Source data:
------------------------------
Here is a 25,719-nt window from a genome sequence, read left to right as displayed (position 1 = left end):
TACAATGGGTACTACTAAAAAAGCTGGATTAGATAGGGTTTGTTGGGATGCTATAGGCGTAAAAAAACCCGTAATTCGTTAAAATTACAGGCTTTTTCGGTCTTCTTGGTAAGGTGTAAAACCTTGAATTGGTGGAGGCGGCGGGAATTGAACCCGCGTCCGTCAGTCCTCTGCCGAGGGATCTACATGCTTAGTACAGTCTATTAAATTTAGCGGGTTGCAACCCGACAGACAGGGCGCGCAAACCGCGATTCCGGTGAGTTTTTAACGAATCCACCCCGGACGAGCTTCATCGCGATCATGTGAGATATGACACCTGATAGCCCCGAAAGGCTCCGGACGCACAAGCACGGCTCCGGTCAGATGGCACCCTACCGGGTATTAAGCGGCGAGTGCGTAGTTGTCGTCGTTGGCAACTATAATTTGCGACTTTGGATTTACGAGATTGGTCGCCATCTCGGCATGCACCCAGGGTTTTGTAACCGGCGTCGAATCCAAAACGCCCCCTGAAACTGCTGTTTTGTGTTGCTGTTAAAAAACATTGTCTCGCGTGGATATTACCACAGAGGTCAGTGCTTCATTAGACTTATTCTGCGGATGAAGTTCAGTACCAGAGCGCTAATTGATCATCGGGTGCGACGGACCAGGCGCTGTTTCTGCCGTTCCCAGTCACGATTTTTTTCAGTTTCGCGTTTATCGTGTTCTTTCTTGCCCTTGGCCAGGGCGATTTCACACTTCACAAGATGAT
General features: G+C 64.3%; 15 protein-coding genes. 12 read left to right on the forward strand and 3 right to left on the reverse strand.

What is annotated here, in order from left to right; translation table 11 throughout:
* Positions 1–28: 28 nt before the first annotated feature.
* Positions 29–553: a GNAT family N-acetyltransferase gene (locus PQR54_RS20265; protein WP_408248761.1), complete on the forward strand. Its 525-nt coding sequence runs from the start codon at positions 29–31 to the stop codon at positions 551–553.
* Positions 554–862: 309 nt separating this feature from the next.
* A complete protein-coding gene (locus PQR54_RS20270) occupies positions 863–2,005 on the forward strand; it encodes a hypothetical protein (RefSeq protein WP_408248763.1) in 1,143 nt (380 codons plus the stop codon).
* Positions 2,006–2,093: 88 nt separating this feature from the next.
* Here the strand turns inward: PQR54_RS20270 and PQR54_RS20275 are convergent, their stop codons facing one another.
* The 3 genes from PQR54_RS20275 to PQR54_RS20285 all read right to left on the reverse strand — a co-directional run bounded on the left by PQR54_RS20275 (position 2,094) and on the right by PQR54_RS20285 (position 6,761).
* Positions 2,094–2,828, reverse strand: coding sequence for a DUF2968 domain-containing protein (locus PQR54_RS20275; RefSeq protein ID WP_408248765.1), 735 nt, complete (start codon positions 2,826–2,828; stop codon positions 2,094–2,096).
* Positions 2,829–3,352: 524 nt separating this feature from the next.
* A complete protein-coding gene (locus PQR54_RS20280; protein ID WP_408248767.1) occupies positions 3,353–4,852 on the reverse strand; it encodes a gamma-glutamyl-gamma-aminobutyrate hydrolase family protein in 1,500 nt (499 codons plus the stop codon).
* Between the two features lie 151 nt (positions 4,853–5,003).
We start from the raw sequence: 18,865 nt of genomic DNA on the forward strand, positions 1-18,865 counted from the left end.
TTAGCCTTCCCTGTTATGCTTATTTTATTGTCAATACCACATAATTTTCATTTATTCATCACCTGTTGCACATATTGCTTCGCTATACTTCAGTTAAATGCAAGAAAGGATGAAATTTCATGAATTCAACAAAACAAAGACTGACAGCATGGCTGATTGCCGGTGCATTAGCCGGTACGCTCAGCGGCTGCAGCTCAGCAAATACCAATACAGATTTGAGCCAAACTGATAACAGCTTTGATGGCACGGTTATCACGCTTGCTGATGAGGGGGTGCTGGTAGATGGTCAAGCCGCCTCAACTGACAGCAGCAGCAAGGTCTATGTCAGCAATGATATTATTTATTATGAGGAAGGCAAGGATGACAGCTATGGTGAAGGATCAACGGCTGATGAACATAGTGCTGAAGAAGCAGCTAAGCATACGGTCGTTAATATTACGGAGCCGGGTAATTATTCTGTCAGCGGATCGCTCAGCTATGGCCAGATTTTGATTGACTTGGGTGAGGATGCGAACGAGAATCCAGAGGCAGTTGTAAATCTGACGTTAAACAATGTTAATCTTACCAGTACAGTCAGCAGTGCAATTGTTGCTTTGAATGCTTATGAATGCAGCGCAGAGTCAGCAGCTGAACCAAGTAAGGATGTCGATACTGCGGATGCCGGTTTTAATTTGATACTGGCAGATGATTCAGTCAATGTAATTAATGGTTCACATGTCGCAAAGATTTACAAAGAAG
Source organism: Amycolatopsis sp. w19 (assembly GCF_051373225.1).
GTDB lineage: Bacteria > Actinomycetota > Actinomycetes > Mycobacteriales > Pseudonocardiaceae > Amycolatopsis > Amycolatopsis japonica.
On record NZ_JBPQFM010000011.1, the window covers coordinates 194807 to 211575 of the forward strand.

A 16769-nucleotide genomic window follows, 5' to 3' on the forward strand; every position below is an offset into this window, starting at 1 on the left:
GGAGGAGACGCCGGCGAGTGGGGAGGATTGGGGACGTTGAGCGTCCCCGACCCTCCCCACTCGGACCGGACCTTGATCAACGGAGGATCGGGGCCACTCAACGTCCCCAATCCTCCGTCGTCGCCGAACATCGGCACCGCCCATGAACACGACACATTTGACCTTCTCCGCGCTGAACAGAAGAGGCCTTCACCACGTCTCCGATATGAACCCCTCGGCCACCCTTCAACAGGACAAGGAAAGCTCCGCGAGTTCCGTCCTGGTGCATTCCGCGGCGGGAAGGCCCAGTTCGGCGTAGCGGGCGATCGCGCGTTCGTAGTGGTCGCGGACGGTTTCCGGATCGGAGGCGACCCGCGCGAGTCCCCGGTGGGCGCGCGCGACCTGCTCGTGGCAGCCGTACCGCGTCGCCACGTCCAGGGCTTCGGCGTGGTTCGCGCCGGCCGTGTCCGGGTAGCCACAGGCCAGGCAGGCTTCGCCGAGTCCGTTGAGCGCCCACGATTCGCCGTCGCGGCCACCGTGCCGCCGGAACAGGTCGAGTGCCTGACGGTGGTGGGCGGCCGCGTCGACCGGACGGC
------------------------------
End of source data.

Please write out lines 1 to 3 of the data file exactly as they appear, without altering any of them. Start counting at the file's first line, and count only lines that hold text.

Here is a 25,719-nt window from a genome sequence, read left to right as displayed (position 1 = left end):
TACAATGGGTACTACTAAAAAAGCTGGATTAGATAGGGTTTGTTGGGATGCTATAGGCGTAAAAAAACCCGTAATTCGTTAAAATTACAGGCTTTTTCGGTCTTCTTGGTAAGGTGTAAAACCTTGAATTGGTGGAGGCGGCGGGAATTGAACCCGCGTCCGTCAGTCCTCTGCCGAGGGATCTACATGCTTAGTACAGTCTATTAAATTTAGCGGGTTGCAACCCGACAGACAGGGCGCGCAAACCGCGATTCCGGTGAGTTTTTAACGAATCCACCCCGGACGAGCTTCATCGCGATCATGTGAGATATGACACCTGATAGCCCCGAAAGGCTCCGGACGCACAAGCACGGCTCCGGTCAGATGGCACCCTACCGGGTATTAAGCGGCGAGTGCGTAGTTGTCGTCGTTGGCAACTATAATTTGCGACTTTGGATTTACGAGATTGGTCGCCATCTCGGCATGCACCCAGGGTTTTGTAACCGGCGTCGAATCCAAAACGCCCCCTGAAACTGCTGTTTTGTGTTGCTGTTAAAAAACATTGTCTCGCGTGGATATTACCACAGAGGTCAGTGCTTCATTAGACTTATTCTGCGGATGAAGTTCAGTACCAGAGCGCTAATTGATCATCGGGTGCGACGGACCAGGCGCTGTTTCTGCCGTTCCCAGTCACGATTTTTTTCAGTTTCGCGTTTATCGTGTTCTTTCTTGCCCTTGGCCAGGGCGATTTCACACTTCACAAGATGAT
General features: G+C 64.3%; 15 protein-coding genes. 12 read left to right on the forward strand and 3 right to left on the reverse strand.